a buying question

movie ticket is carried by ticket booth girl.The price of a movie ticket is $8.00.

ok so with the above little snip of code, I can buy a movie ticket from the ticket booth girl. If I wanted to buy 2 tickets or 52 tickets (if I had the money to do so) how would I go about doing that? I tried fishing around with something along the line of:

after buying movie ticket:
Let P be a random movie ticket carried by ticket booth girl;
Now the player carries P.

which of course didnt compile because I just pulled it out of my butt, but I think maybe I am somewhat on the right track but going about it incorrectly?

Are you talking about creating movie tickets while the game is playing? Z-code games need to declare all their objects in the source. I think there’s an extension for glulx that allows run-time creation via a table.

It dosnt have to be while the game is playing, the ticket booth girl can have a endless supply of tickets to dispense in the source code from the start, I just need to find a way to have her have the tickets to sell to the player and not just a single ticket. If the player goes to the movies with another person then buying 2 tickets would be needed.

edited to say that this is glux

It probably would be easier to side-step the issue and just don’t have any tickets on the cashier. Then you can move the appropriate amount from the supply of tickets to the player when necessary.

Ill try to see if I can work that out somehow.

I know this is probably an old question but it’s handy.

To make multiples, you make a “kind” of thing.

A ticket is a kind of thing. A movie admission is a ticket.

The clerk carries 10 movie admissions.

Instead of buying a ticket:
move a random ticket carried by the clerk to the counter.

(not tested, but the idea)

You’ve got some of the right ideas, but you have to lay some groundwork first.

First, if you want there to be multiple tickets, you need to define a ticket as a “kind” of thing, so that you can declare things about tickets in general. The code for this is pretty straightforward:

A ticket is a kind of thing.

Also, you can’t just declare things about the “price of a ticket,” because first you need to define what price is and how to express it in the game:

Price is a kind of value. $10.99 specifies a price. [That just explains how prices are formatted: a dollar sign, up to two digits, a decimal point, and two more digits.] A thing has a price. The price of a thing is usually $0.00. The price of a ticket is usually $8.00. [The last two statements set the default price for things in the game: everything defaults to $0.00, except for tickets, which default to $8.00.]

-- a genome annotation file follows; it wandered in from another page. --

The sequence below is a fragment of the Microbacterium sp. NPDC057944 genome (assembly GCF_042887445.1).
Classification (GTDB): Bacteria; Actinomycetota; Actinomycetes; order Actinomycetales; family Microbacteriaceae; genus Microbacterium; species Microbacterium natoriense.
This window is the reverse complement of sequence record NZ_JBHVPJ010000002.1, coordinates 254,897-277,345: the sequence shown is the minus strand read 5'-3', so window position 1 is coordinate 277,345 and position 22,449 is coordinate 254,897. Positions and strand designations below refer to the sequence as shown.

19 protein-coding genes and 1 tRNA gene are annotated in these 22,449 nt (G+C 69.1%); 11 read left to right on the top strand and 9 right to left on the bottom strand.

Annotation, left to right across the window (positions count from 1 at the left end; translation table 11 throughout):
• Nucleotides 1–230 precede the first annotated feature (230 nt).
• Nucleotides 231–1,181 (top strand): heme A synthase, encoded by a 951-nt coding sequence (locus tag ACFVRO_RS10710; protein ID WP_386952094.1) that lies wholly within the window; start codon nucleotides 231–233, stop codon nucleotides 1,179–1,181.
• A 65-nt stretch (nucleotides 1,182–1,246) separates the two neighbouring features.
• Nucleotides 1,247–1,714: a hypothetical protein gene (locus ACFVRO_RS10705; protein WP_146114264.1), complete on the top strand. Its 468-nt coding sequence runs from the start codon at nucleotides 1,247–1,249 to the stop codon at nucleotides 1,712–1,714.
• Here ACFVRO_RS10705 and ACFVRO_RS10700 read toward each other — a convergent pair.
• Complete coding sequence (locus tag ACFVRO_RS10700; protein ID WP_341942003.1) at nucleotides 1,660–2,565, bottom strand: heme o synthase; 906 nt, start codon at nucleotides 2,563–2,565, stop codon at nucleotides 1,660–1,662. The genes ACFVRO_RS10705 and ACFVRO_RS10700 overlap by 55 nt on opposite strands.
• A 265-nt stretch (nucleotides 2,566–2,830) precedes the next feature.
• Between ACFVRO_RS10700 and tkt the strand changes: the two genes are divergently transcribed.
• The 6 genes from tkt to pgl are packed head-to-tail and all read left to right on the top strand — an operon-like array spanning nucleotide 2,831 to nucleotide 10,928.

Now, as some people have already mentioned, having a potentially infinite supply of tickets will be problematic. There is an extension that helps you do it, but it may be more complicated than you want or need. So the question to ask is: are infinite tickets really necessary for your game? Would it destroy your design if, after the player purchases 100 tickets, the ticket booth girl says, “Sorry, that was the last ticket?”

Let’s assume you can live with the ticket booth girl having 100 tickets.

The ticket booth girl carries 100 tickets.

Let’s move on to buying tickets. The default response for the buying action is simply, “There is nothing for sale here.” You’ll need to write rules to change that behavior.

Instead of buying something, say "[The noun] isn't for sale." [This sets the default behavior for buying most things.]

Instead of buying a ticket:
    if the noun is not carried by the ticket booth girl:
       say "That ticket has already been purchased.";
    otherwise:
       "You hand over $8.00, and the girl in the booth hands you a ticket.";
       let P be a random ticket carried by the ticket booth girl;
       now P is carried by the player;
    end if.

One problem you will immediately discover is if you have a ticket, and the ticket booth girl has tickets, the game won’t know which you mean when you just say “BUY TICKET.” In fact, it will assume you mean the one you’re carrying. So you’ll want to include a rule that makes the game assume the opposite:

Does the player mean buying a ticket carried by the ticket booth girl: it is very likely.

One final thing to note: in your example, you mentioned buying 2 or 52 tickets. In Inform, the buy action is designed to only understand one format: BUY [noun]. It won’t understand BUY 2 TICKETS unless you create some new grammar lines for that action, which is getting beyond the scope of this post.

I would strongly recommend you check the Inform Recipe Book, Chapter 9.4, “Money,” and in particular example 249, “Frozen Assets.” It’s a complete, playable example that implements a cash system like the one you describe. Study that code, play around with it, see what you can come up with.